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Infrastructure & Projects Authority to speak at our Cambridge 'Science Cities' event this September

Image: Karl Fitzgerald, courtesy of the IPA

Future Cities Forum is delighted that Karl Fitzgerald, Director of Project, Programme and Portfolio Management, at the Infrastructure & Projects Authority, is to speak at its autumn conference hosted by the Cambridge Biomedical Campus (CBC). He will be joining CBC Managing Director, Nick Kirby and the Chair of Homes England, Peter Freeman.

Questions will be asked about the development of joined-up housing and infrastructure as Cambridgeshire expands as a world-leading science destination. How can Cambridge provide enough housing for all levels of employment being created in 'Silicon Fen' and how can the water shortage, which affects building and construction, be tackled by the new UK government?

At our April forum in London, Karl described his concerns with the current UK planning system and growth of the OxCam Arc. Chancellor Rachel Reeves has promised to review green belt boundaries to prioritise brownfield and grey belt land in the bid to meet housing targets. The UK government has also confirmed that it will bring in mandatory housing targets to meet the promised 1.5 million homes it says it will build over the next five years.

Karl explained that the planning system in his view is an easy target for criticism, as it quite 'baroque' - that it has its flaws and challenges, and 'tinkering with it' slows it down which means investment also slows, practitioners pause and that has a 'braking' effect. He also stated that resource and capacity issues are a big concern.

On the OxCam Arc, he described how ambitions for growth across the Arc region are still current with Milton Keynes wanting to expand. In terms of infrastructure he said that East West Railway is progressing, but there is a lack of a supervising authority to oversee it. Growth and development with the lack of water in and around Cambridge may have some serious implications on individual consumer use in the east of England he explained, as it could take up to ten years to create a new reservoir. With the current focus on data and AI innovation, he noted that data centres are often using as much drinking quality water to cool their systems as might be used by a whole village.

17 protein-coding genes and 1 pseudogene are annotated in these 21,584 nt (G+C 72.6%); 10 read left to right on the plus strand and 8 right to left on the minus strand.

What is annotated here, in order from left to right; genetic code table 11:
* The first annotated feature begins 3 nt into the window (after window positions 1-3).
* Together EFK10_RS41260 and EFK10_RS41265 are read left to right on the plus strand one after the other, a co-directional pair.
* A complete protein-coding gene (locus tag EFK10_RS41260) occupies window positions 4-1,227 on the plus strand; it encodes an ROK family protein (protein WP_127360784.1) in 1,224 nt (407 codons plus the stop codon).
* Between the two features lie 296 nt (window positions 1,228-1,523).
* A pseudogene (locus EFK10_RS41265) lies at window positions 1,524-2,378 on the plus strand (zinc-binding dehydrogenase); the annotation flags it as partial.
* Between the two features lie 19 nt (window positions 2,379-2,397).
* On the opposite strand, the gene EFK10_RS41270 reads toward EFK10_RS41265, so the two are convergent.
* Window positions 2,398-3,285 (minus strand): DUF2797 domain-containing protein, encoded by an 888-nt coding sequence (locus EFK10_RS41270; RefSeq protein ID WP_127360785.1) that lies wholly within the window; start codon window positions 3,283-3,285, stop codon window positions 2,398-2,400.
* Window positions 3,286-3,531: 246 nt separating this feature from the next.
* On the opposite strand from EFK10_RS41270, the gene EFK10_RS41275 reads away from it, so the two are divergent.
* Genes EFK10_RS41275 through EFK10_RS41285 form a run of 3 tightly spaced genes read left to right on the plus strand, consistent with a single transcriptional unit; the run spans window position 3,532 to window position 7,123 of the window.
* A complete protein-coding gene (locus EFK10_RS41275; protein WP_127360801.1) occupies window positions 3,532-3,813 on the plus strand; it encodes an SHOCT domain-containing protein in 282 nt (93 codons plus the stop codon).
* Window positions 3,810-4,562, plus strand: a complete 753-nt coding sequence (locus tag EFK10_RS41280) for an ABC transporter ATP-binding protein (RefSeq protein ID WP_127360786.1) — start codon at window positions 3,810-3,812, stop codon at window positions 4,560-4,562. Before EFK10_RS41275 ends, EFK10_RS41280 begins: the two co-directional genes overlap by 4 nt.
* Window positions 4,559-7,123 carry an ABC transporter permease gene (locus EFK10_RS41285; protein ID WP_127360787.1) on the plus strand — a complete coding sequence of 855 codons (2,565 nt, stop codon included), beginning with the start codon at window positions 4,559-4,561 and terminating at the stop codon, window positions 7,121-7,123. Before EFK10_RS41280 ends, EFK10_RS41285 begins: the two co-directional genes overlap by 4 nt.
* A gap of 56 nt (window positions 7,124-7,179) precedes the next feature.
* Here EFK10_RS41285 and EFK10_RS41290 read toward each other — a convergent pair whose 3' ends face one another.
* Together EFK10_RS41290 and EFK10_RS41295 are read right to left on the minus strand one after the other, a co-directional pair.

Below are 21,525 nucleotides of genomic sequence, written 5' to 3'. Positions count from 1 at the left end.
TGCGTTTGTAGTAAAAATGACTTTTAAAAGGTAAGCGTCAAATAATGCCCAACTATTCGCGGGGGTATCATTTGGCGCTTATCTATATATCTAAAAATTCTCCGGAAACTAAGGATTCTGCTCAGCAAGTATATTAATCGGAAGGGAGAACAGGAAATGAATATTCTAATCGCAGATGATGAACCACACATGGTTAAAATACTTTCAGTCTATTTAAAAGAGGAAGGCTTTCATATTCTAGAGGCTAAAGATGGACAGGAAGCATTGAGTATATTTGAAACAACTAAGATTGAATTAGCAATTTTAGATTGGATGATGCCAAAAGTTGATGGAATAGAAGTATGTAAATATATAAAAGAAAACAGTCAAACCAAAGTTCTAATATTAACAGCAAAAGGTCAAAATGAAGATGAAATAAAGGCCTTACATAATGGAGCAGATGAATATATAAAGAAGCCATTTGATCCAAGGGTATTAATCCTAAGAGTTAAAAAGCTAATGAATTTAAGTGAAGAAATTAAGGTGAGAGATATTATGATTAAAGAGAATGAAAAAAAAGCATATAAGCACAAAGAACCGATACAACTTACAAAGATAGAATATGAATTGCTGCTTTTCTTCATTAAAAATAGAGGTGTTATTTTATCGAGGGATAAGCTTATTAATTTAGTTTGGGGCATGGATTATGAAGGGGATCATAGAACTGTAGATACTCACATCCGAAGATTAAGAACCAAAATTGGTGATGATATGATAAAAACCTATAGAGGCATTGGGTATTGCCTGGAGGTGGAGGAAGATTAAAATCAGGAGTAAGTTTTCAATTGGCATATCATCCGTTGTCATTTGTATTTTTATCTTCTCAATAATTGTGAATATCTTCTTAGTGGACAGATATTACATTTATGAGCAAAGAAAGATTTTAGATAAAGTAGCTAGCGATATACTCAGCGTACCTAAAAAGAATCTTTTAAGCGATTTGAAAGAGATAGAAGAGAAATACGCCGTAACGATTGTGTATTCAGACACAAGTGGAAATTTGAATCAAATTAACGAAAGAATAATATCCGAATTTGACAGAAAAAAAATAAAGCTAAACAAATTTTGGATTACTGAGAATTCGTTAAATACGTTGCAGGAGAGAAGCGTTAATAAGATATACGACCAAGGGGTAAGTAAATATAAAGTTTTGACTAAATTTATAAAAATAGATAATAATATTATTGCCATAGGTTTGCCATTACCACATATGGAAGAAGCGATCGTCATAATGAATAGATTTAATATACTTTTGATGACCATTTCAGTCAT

Energy transition he said was also challenging:

'The big issue we are facing is about infrastructure connectivity, especially in regard to utilities, energy and water, particularly in the east of England. The energy challenge is a multi-facetted, four dimensional chess problem and our colleagues in the Department for Energy and Net Zero are wrestling with that because there is a transition to a low carbon grid, and a decentralised generating context coming out now, with more solar distributed in different places and expansion of off shore wind farm connectivity.

'The growth in the transmission system to meet that is at a level which is comparable to the investment made in the 1950s to the 1970s but it is really twice that, and it needs to be delivered in the next 20 years. It's a huge challenge both in terms of supply chain and figuring out where it needs to go because of balancing the grid and balancing the sources, inter-connection, generation and demand, and where it comes to communities.

'Where will the growth be? There is lots of pressure from power hungry growth sources such as data centres. It is putting a strain on planning for the grid, and then you have the regulatory framework which was not conceived of for delivering a de-carbonised grid.

'There are the regulatory challenges, the technical challenges, the capacity challenges and then the network geography challenges - people are uncomfortable with more pylons marching across the landscape.'


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